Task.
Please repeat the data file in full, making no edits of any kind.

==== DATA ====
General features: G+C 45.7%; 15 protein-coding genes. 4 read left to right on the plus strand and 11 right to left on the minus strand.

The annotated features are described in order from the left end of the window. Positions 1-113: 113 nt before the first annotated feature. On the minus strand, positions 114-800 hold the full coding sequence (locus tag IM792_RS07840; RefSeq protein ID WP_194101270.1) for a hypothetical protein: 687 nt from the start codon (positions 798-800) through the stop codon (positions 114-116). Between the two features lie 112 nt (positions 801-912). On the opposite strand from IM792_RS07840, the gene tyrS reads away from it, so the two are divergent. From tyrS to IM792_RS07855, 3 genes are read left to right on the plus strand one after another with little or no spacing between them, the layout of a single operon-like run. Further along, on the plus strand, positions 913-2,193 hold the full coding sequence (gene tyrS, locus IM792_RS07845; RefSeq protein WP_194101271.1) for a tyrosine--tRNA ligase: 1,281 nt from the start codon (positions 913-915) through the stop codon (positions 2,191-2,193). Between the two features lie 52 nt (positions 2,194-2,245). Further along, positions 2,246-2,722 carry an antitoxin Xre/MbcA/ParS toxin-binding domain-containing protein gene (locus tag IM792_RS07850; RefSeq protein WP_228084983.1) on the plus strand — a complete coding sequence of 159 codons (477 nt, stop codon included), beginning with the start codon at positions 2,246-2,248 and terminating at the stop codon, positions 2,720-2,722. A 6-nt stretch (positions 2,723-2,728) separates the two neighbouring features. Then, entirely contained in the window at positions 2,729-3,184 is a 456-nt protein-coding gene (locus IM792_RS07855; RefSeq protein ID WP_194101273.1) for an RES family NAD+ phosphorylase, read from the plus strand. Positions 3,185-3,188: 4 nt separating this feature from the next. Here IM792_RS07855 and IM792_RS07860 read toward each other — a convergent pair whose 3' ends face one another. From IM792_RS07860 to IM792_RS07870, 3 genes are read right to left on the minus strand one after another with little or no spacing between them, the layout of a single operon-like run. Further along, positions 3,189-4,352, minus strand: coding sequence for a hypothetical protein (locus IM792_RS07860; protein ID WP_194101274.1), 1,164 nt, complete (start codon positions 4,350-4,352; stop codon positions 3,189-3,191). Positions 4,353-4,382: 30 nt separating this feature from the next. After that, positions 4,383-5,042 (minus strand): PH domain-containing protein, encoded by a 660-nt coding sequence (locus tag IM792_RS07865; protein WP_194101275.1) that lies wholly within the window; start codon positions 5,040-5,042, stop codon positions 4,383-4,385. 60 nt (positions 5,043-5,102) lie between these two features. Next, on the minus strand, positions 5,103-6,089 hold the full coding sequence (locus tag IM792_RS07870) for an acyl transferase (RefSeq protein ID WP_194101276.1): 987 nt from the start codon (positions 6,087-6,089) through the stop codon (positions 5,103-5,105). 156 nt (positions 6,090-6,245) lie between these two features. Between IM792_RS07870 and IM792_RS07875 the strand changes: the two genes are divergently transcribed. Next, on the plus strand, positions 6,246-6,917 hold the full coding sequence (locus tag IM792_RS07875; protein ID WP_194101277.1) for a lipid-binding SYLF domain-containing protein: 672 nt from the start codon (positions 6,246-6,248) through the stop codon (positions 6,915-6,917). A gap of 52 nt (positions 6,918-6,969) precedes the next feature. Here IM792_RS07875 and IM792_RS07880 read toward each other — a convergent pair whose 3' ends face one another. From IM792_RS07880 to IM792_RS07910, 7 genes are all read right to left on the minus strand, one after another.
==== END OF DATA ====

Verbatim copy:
General features: G+C 45.7%; 15 protein-coding genes. 4 read left to right on the plus strand and 11 right to left on the minus strand.

The annotated features are described in order from the left end of the window. Positions 1-113: 113 nt before the first annotated feature. On the minus strand, positions 114-800 hold the full coding sequence (locus tag IM792_RS07840; RefSeq protein ID WP_194101270.1) for a hypothetical protein: 687 nt from the start codon (positions 798-800) through the stop codon (positions 114-116). Between the two features lie 112 nt (positions 801-912). On the opposite strand from IM792_RS07840, the gene tyrS reads away from it, so the two are divergent. From tyrS to IM792_RS07855, 3 genes are read left to right on the plus strand one after another with little or no spacing between them, the layout of a single operon-like run. Further along, on the plus strand, positions 913-2,193 hold the full coding sequence (gene tyrS, locus IM792_RS07845; RefSeq protein WP_194101271.1) for a tyrosine--tRNA ligase: 1,281 nt from the start codon (positions 913-915) through the stop codon (positions 2,191-2,193). Between the two features lie 52 nt (positions 2,194-2,245). Further along, positions 2,246-2,722 carry an antitoxin Xre/MbcA/ParS toxin-binding domain-containing protein gene (locus tag IM792_RS07850; RefSeq protein WP_228084983.1) on the plus strand — a complete coding sequence of 159 codons (477 nt, stop codon included), beginning with the start codon at positions 2,246-2,248 and terminating at the stop codon, positions 2,720-2,722. A 6-nt stretch (positions 2,723-2,728) separates the two neighbouring features. Then, entirely contained in the window at positions 2,729-3,184 is a 456-nt protein-coding gene (locus IM792_RS07855; RefSeq protein ID WP_194101273.1) for an RES family NAD+ phosphorylase, read from the plus strand. Positions 3,185-3,188: 4 nt separating this feature from the next. Here IM792_RS07855 and IM792_RS07860 read toward each other — a convergent pair whose 3' ends face one another. From IM792_RS07860 to IM792_RS07870, 3 genes are read right to left on the minus strand one after another with little or no spacing between them, the layout of a single operon-like run. Further along, positions 3,189-4,352, minus strand: coding sequence for a hypothetical protein (locus IM792_RS07860; protein ID WP_194101274.1), 1,164 nt, complete (start codon positions 4,350-4,352; stop codon positions 3,189-3,191). Positions 4,353-4,382: 30 nt separating this feature from the next. After that, positions 4,383-5,042 (minus strand): PH domain-containing protein, encoded by a 660-nt coding sequence (locus tag IM792_RS07865; protein WP_194101275.1) that lies wholly within the window; start codon positions 5,040-5,042, stop codon positions 4,383-4,385. 60 nt (positions 5,043-5,102) lie between these two features. Next, on the minus strand, positions 5,103-6,089 hold the full coding sequence (locus tag IM792_RS07870) for an acyl transferase (RefSeq protein ID WP_194101276.1): 987 nt from the start codon (positions 6,087-6,089) through the stop codon (positions 5,103-5,105). 156 nt (positions 6,090-6,245) lie between these two features. Between IM792_RS07870 and IM792_RS07875 the strand changes: the two genes are divergently transcribed. Next, on the plus strand, positions 6,246-6,917 hold the full coding sequence (locus tag IM792_RS07875; protein ID WP_194101277.1) for a lipid-binding SYLF domain-containing protein: 672 nt from the start codon (positions 6,246-6,248) through the stop codon (positions 6,915-6,917). A gap of 52 nt (positions 6,918-6,969) precedes the next feature. Here IM792_RS07875 and IM792_RS07880 read toward each other — a convergent pair whose 3' ends face one another. From IM792_RS07880 to IM792_RS07910, 7 genes are all read right to left on the minus strand, one after another.